December 29, 2008, 11:14 AM — If you're reading this at work, it means you're a â€œshort strawâ€ person who picked the short straw to work during a holiday. Welcome to the club. If you're reading this at home because you're in the habit, then I'll try to entertain you a bit.
First let me question, yet again, the security system in Vista. I understand the UAC (User Access Controls) even if I believe Microsoft implemented them incorrectly. After all, if the user has only to hit OK to access any feature, there's not much access control, is there?
But why doesn't the UAC aggravate me on my new HP Vista system when I install new software? I have to install the software as the Administrator, but the aggravating UAC window doesn't appear and nothing asks for my password. Instead of locking the door to horrible system damage through unauthorized software, it allows software installations without question. Computer security can get pretty complex, but stopping people from loading unknown software is a pretty simple concept. Personally, I think Vista is pretty stupid for not forcing the user to authenticate their credentials in some manner.
Yeah, yeah, you can dig down and set policies somewhere. But security doesn't work when it's an afterthought that must be configured, it has to work by default. And people, including me, would be less aggravated with the entire UAC mess if it actually protected something in the system rather than stopping people from changing their font sizes and the like.
Take this extra time to volunteer to do one of the least exciting jobs in IT â€“ review e-mail messages for anti-company behavior such as offensive jokes and sending company secrets to competitors. And since you should now have some type of e-mail archiving system, you can more easily search for text within e-mails.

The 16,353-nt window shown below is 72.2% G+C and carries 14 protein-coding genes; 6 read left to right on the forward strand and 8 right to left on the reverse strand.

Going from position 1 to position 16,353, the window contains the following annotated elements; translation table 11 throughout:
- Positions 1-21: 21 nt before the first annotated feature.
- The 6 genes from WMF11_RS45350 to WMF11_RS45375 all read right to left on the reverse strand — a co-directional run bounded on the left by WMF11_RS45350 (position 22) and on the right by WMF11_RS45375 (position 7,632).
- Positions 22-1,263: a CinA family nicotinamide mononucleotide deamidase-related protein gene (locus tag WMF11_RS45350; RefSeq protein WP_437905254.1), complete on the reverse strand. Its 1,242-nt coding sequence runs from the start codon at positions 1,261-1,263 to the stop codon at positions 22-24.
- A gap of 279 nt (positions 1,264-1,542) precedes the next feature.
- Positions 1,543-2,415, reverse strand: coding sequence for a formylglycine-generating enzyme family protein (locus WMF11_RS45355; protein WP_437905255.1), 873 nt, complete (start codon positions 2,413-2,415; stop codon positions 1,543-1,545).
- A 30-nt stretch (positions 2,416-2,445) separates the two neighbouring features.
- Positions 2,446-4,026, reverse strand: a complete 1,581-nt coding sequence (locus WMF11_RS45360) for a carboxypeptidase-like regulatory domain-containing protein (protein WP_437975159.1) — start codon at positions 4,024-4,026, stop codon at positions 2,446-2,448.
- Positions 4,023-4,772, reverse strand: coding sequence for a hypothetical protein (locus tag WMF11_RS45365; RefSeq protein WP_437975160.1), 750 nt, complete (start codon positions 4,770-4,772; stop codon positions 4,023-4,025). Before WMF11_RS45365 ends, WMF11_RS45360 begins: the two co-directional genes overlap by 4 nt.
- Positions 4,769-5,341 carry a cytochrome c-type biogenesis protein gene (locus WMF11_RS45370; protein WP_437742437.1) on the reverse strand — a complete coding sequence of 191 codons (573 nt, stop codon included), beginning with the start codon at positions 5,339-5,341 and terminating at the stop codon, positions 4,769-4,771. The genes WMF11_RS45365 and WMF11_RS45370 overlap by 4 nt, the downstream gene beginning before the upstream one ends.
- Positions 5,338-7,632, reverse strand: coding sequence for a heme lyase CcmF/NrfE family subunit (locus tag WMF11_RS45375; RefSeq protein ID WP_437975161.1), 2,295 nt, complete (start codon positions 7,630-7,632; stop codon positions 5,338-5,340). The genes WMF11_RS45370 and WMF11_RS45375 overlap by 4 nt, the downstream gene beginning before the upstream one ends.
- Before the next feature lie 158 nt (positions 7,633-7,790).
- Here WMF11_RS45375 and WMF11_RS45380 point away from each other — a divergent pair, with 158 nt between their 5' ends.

Search for â€œraisesâ€ and see which people and departments are getting ones larger than you and the IT department gets. When you find them, put those people on the PC DNR list. In other words, when they have a PC problem, Do Not Resuscitate their systems, at least for a while. Is it unfair to blame them for getting the raise you should have gotten? No, because they no doubt whined and lobbied and begged, while you just did your normal outstanding job. Letting their computers stay broken a bit longer just gives them more time to whine and beg for more money yet again, so you're actually helping them. Smile when you do show up and fix their problem, which they no doubt caused themselves. And be sure and run a full virus scan that should slow down their now-working system to a crawl for at least an hour.
Disclaimer: someone reading will take offense and say this is illegal. So ask your company lawyer before doing this. Wait, the lawyers are out of the office for the holiday? Sounds like tacit approval to me, so have fun.
Second disclaimer: If your e-mail system lets you do this, time for a security system overhaul. Or, realistically, time to add some security. And keep your resume updated, but don't mention it in an e-mail.